Teva Pharmaceutical agreed to spend $40.5 billion in cash and stock to acquire the generic drug business of Allergan, the Jerusalem-based drugmaker announced. “This strategic acquisition brings together two leading generics businesses with complementary strengths, brands and cultures,” Teva said. Allergan will get $33.75 billion in cash along with Teva shares valued at $6.75 billion, which equals a 10% stake in Teva. The deal means Teva will drop its hostile bid for Mylan, which is trying to acquire Perrigo Co. Allergan had been considering selling off its generics business to concentrate on branded drugs such as Botox.

Allergan on Sunday announced its own acquisition, saying it would buy Naurex, a clinical-stage biopharmaceutical company that develops antidepressants, for $560 million in cash. “The acquisition will strengthen Allergan’s long-term growth profile with the addition of Naurex’s lead development product rapastinel (GLYX-13), a once-weekly intravenous Phase III-ready molecule that has demonstrated rapid, robust and sustained efficacy in multiple Phase II clinical studies in depression,” Allergan said.


AstraZeneca said it would sell the global rights to Caprelsa, a drug used to treat a rare type of cancer, to Sanofi for up to $300 million, Reuters reported. The deal includes a cash payment of $165 million and future payments based on the drug’s performance, up to an additional $135 million. AstraZeneca has been facing declining sales of its older drugs. Earlier this month it entered into another deal to sell rights for one of its gastrointestinal drugs for $215 million. Caprelsa, which had sales of $48 million in 2014, is available in 28 countries for treating medullary thyroid carcinoma.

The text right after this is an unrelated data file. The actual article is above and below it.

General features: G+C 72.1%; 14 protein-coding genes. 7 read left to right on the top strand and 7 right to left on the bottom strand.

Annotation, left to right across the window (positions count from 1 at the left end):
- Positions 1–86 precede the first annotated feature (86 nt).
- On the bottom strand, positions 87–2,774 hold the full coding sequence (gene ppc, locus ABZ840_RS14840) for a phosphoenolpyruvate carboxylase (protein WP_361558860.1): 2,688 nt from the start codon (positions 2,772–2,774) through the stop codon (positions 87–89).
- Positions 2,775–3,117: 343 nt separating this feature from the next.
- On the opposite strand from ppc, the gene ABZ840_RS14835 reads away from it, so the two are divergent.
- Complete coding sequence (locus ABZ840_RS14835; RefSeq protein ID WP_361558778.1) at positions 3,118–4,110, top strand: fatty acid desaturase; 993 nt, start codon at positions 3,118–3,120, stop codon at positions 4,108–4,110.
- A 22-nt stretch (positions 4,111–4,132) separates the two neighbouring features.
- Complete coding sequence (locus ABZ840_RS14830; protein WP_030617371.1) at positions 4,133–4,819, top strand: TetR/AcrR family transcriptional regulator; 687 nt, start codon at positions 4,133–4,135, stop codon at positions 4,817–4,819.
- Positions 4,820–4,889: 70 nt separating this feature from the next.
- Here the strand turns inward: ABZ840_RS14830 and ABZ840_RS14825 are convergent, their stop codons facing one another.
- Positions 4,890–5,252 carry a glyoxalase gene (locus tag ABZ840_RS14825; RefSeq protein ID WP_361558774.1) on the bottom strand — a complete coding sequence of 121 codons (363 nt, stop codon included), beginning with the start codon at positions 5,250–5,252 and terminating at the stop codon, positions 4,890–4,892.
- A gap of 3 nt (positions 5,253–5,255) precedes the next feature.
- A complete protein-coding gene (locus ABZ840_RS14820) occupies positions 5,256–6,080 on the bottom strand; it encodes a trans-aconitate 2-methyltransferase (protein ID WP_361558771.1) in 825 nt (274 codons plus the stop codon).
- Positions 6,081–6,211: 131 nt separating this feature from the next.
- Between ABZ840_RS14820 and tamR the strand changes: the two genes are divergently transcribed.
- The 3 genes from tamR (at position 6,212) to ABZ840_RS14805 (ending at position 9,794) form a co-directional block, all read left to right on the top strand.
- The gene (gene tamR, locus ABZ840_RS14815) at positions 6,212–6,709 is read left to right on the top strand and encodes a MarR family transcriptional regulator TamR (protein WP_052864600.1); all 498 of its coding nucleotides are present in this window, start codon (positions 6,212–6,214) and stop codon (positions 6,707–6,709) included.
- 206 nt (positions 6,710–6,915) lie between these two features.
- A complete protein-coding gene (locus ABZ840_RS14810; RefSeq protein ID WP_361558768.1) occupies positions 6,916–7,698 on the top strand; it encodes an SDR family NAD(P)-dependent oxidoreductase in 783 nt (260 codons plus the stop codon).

The FDA on Friday approved Novartis’s Odomzo (sonidegib), a new drug used to treat advanced basal cell carcinoma. The daily therapy can be used in patients whose cancer has not spread but who had a recurrence after undergoing surgery or radiation therapy. The company has not yet disclosed the price of the drug, according to the Associated Press. The agency also approved Bristol-Myers Squibb hepatitis-C drug Daklinza (daclatasvir) for use in combination with Gilead Sciences’ Sovaldi to treat those with the genotype-3 form of the virus.

The University of California, San Diego won a court battle against another California academic institution over ownership of research on Alzheimer’s disease, the Associated Press reported. The UCSD suit alleged that Dr. Paul Aisen, a researcher who left the university to join the University of Southern California, had illegally transferred the Alzheimer’s Disease Cooperative Study to his new employer. A California superior court judge ruled in UCSD’s favor on Friday. Aisen left San Diego in June to head up a new Alzheimer’s institute at USC and had argued it was academic tradition for a faculty member to transfer research to a new employee.